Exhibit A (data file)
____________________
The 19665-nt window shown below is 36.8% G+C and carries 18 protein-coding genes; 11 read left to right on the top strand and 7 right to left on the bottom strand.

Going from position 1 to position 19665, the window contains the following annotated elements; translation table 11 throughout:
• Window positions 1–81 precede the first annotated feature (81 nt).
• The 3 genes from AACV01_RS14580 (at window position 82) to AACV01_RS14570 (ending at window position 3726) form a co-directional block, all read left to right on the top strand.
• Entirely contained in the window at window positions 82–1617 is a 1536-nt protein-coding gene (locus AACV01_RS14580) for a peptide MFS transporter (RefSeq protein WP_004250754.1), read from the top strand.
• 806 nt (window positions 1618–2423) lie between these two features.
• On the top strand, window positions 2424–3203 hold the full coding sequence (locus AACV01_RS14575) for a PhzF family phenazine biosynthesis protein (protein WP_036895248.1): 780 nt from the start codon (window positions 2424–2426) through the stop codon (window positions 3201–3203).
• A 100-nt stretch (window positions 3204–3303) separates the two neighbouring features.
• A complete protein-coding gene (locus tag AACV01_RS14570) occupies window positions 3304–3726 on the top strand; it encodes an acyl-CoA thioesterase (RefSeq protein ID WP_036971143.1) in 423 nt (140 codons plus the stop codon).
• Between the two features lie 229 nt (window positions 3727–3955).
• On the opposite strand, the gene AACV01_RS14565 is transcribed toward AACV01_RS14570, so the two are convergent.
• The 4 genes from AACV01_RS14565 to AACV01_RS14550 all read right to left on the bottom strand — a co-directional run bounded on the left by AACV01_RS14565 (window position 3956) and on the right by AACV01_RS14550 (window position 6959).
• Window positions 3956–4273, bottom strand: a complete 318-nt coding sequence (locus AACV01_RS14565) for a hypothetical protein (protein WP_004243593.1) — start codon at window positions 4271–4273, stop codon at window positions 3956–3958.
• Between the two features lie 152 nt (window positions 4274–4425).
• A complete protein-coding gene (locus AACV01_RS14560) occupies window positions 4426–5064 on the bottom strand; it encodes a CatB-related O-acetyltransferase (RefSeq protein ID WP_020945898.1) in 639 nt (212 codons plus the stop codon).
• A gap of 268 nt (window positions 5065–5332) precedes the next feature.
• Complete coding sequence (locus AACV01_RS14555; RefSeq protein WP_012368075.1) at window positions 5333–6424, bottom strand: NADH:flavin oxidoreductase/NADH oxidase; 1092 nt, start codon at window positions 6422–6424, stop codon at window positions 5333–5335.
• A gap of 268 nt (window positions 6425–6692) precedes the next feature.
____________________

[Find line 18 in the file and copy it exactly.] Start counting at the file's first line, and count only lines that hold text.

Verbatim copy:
• A gap of 268 nt (window positions 6425–6692) precedes the next feature.